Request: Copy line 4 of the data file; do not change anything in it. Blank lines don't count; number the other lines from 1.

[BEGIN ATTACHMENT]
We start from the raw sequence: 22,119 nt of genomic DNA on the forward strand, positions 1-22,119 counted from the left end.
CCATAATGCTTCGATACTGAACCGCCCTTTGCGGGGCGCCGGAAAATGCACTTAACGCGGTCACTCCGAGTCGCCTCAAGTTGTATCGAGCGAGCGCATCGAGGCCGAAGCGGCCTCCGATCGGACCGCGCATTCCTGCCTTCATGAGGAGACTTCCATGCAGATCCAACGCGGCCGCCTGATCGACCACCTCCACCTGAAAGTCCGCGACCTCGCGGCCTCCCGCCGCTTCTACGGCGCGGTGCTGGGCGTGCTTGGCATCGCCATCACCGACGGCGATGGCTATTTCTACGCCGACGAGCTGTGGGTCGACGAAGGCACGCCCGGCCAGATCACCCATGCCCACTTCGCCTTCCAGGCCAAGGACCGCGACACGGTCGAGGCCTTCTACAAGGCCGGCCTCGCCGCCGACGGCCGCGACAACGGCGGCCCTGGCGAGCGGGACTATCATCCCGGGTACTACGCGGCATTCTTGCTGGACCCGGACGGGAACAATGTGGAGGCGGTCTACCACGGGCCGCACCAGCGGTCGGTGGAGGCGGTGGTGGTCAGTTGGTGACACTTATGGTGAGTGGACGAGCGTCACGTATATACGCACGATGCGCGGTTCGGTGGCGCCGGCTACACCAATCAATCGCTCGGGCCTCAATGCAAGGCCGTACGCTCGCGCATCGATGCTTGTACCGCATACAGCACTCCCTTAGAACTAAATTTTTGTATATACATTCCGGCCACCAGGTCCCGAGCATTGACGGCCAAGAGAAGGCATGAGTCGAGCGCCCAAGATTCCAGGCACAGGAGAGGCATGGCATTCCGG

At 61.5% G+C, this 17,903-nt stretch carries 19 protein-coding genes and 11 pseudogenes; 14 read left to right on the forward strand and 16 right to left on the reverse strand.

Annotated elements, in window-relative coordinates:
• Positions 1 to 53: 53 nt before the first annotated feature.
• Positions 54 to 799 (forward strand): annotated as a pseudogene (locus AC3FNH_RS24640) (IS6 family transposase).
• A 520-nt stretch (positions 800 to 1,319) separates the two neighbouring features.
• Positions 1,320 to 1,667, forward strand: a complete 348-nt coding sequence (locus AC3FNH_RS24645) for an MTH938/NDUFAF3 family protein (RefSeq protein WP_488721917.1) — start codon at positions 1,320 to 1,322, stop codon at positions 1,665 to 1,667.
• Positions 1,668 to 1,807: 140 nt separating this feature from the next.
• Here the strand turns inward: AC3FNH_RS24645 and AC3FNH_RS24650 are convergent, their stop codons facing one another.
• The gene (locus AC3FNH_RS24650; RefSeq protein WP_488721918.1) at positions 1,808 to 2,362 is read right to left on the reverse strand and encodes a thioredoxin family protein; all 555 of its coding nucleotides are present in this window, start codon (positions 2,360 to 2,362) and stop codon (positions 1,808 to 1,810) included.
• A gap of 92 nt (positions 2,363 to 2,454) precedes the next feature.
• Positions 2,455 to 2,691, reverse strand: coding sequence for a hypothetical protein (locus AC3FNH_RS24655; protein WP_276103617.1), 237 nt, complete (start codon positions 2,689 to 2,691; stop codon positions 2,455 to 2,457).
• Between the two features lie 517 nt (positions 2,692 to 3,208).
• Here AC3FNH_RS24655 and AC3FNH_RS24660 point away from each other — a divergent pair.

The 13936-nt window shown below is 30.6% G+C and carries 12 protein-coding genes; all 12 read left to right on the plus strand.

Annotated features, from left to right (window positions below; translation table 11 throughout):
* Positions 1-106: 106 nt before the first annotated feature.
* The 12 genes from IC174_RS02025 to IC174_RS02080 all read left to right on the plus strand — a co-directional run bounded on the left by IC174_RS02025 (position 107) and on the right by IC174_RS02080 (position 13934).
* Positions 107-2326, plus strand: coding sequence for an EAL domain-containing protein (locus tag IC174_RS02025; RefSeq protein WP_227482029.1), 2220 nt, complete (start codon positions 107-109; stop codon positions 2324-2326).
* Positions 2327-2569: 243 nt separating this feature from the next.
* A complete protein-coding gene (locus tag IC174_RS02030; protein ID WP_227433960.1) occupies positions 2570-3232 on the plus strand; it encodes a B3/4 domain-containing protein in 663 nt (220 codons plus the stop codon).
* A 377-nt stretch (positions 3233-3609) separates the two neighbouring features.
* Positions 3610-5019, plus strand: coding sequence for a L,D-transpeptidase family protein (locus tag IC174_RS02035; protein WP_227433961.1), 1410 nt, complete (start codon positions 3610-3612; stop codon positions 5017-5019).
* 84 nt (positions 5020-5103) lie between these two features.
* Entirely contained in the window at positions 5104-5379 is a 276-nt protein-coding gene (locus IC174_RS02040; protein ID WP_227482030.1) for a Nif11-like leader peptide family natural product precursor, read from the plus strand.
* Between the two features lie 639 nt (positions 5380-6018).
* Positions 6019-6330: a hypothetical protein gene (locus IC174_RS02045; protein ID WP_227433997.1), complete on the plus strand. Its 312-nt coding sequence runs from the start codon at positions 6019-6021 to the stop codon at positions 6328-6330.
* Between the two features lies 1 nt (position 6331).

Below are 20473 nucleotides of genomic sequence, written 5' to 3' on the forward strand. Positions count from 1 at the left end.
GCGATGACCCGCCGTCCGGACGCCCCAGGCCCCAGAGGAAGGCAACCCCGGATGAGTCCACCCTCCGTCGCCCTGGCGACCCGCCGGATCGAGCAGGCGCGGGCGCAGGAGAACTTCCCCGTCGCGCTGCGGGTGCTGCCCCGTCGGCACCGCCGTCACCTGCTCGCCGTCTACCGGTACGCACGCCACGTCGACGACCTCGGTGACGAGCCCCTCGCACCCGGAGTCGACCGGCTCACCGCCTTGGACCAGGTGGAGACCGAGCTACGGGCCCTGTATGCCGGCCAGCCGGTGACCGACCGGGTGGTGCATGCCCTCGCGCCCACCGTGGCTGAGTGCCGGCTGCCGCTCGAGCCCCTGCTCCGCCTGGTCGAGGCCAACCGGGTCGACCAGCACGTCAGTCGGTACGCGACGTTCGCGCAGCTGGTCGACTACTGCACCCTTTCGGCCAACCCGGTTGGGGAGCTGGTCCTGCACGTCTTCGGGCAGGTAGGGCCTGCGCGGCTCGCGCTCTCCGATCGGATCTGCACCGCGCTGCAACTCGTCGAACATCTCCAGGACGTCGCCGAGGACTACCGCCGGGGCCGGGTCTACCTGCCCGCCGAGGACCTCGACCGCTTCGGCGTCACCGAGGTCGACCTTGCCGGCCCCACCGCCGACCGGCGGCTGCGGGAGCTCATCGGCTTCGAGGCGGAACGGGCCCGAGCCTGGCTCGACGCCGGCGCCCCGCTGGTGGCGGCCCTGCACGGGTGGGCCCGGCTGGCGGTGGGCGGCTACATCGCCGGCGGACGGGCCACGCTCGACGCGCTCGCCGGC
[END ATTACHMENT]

Annotated elements, in window-relative coordinates: